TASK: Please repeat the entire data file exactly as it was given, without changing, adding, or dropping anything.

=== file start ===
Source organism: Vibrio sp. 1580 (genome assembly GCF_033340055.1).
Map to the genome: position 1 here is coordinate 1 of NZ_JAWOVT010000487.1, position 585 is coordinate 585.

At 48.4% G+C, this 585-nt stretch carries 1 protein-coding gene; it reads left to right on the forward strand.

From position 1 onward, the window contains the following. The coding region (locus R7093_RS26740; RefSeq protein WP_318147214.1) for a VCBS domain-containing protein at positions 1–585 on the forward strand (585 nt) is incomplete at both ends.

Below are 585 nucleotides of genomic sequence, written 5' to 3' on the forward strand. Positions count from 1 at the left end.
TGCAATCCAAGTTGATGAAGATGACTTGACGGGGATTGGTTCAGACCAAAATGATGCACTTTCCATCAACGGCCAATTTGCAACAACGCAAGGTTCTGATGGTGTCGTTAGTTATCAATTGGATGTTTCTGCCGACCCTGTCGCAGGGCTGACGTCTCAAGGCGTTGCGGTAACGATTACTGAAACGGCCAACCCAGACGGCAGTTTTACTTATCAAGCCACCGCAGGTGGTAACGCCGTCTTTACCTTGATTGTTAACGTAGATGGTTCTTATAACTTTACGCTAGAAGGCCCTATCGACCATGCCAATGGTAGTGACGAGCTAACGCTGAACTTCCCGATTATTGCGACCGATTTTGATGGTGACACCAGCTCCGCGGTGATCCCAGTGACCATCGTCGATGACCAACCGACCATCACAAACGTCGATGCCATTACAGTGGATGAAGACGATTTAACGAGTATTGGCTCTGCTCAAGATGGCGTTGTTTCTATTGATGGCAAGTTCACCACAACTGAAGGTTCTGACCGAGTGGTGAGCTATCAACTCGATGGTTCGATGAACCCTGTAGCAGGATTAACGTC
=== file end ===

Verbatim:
Source organism: Vibrio sp. 1580 (genome assembly GCF_033340055.1).
Map to the genome: position 1 here is coordinate 1 of NZ_JAWOVT010000487.1, position 585 is coordinate 585.

At 48.4% G+C, this 585-nt stretch carries 1 protein-coding gene; it reads left to right on the forward strand.

From position 1 onward, the window contains the following. The coding region (locus R7093_RS26740; RefSeq protein WP_318147214.1) for a VCBS domain-containing protein at positions 1–585 on the forward strand (585 nt) is incomplete at both ends.

Below are 585 nucleotides of genomic sequence, written 5' to 3' on the forward strand. Positions count from 1 at the left end.
TGCAATCCAAGTTGATGAAGATGACTTGACGGGGATTGGTTCAGACCAAAATGATGCACTTTCCATCAACGGCCAATTTGCAACAACGCAAGGTTCTGATGGTGTCGTTAGTTATCAATTGGATGTTTCTGCCGACCCTGTCGCAGGGCTGACGTCTCAAGGCGTTGCGGTAACGATTACTGAAACGGCCAACCCAGACGGCAGTTTTACTTATCAAGCCACCGCAGGTGGTAACGCCGTCTTTACCTTGATTGTTAACGTAGATGGTTCTTATAACTTTACGCTAGAAGGCCCTATCGACCATGCCAATGGTAGTGACGAGCTAACGCTGAACTTCCCGATTATTGCGACCGATTTTGATGGTGACACCAGCTCCGCGGTGATCCCAGTGACCATCGTCGATGACCAACCGACCATCACAAACGTCGATGCCATTACAGTGGATGAAGACGATTTAACGAGTATTGGCTCTGCTCAAGATGGCGTTGTTTCTATTGATGGCAAGTTCACCACAACTGAAGGTTCTGACCGAGTGGTGAGCTATCAACTCGATGGTTCGATGAACCCTGTAGCAGGATTAACGTC